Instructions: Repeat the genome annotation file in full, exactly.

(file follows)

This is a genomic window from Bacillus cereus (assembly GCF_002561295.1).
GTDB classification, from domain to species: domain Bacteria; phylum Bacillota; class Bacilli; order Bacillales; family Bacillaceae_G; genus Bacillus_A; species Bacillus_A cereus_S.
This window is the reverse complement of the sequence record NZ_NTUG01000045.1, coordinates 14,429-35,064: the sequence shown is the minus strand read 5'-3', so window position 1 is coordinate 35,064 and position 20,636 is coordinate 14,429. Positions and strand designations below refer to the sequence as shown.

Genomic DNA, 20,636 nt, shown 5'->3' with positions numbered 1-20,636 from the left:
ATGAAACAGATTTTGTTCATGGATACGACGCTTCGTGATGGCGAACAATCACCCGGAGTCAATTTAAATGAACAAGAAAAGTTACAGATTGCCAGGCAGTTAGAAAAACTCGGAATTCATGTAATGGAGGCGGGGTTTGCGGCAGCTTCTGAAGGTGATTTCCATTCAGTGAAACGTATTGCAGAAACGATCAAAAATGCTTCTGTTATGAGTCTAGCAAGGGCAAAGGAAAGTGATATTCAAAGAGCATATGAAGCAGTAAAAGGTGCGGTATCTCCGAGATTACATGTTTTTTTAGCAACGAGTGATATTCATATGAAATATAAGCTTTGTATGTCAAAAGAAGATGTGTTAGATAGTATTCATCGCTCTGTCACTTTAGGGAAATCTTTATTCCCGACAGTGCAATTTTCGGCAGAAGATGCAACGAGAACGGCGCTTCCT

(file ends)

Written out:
This is a genomic window from Bacillus cereus (assembly GCF_002561295.1).
GTDB classification, from domain to species: domain Bacteria; phylum Bacillota; class Bacilli; order Bacillales; family Bacillaceae_G; genus Bacillus_A; species Bacillus_A cereus_S.
This window is the reverse complement of the sequence record NZ_NTUG01000045.1, coordinates 14,429-35,064: the sequence shown is the minus strand read 5'-3', so window position 1 is coordinate 35,064 and position 20,636 is coordinate 14,429. Positions and strand designations below refer to the sequence as shown.

Genomic DNA, 20,636 nt, shown 5'->3' with positions numbered 1-20,636 from the left:
ATGAAACAGATTTTGTTCATGGATACGACGCTTCGTGATGGCGAACAATCACCCGGAGTCAATTTAAATGAACAAGAAAAGTTACAGATTGCCAGGCAGTTAGAAAAACTCGGAATTCATGTAATGGAGGCGGGGTTTGCGGCAGCTTCTGAAGGTGATTTCCATTCAGTGAAACGTATTGCAGAAACGATCAAAAATGCTTCTGTTATGAGTCTAGCAAGGGCAAAGGAAAGTGATATTCAAAGAGCATATGAAGCAGTAAAAGGTGCGGTATCTCCGAGATTACATGTTTTTTTAGCAACGAGTGATATTCATATGAAATATAAGCTTTGTATGTCAAAAGAAGATGTGTTAGATAGTATTCATCGCTCTGTCACTTTAGGGAAATCTTTATTCCCGACAGTGCAATTTTCGGCAGAAGATGCAACGAGAACGGCGCTTCCT